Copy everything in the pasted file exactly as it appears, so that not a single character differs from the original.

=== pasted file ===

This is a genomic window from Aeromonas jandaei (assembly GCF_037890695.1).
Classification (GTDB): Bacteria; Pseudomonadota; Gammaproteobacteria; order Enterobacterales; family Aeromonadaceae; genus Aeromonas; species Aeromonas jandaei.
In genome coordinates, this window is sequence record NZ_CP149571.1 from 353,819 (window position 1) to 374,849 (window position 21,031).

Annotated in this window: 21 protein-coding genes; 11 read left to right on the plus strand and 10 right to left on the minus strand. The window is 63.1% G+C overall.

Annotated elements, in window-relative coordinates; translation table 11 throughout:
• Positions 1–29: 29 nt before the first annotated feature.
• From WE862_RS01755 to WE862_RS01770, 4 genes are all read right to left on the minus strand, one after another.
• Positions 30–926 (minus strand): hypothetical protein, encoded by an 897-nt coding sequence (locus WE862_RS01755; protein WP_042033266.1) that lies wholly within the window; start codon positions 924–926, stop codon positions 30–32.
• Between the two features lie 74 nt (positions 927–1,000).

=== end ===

This is a genomic window from Aeromonas jandaei (assembly GCF_037890695.1).
Classification (GTDB): Bacteria; Pseudomonadota; Gammaproteobacteria; order Enterobacterales; family Aeromonadaceae; genus Aeromonas; species Aeromonas jandaei.
In genome coordinates, this window is sequence record NZ_CP149571.1 from 353,819 (window position 1) to 374,849 (window position 21,031).

Annotated in this window: 21 protein-coding genes; 11 read left to right on the plus strand and 10 right to left on the minus strand. The window is 63.1% G+C overall.

Annotated elements, in window-relative coordinates; translation table 11 throughout:
• Positions 1–29: 29 nt before the first annotated feature.
• From WE862_RS01755 to WE862_RS01770, 4 genes are all read right to left on the minus strand, one after another.
• Positions 30–926 (minus strand): hypothetical protein, encoded by an 897-nt coding sequence (locus WE862_RS01755; protein WP_042033266.1) that lies wholly within the window; start codon positions 924–926, stop codon positions 30–32.
• Between the two features lie 74 nt (positions 927–1,000).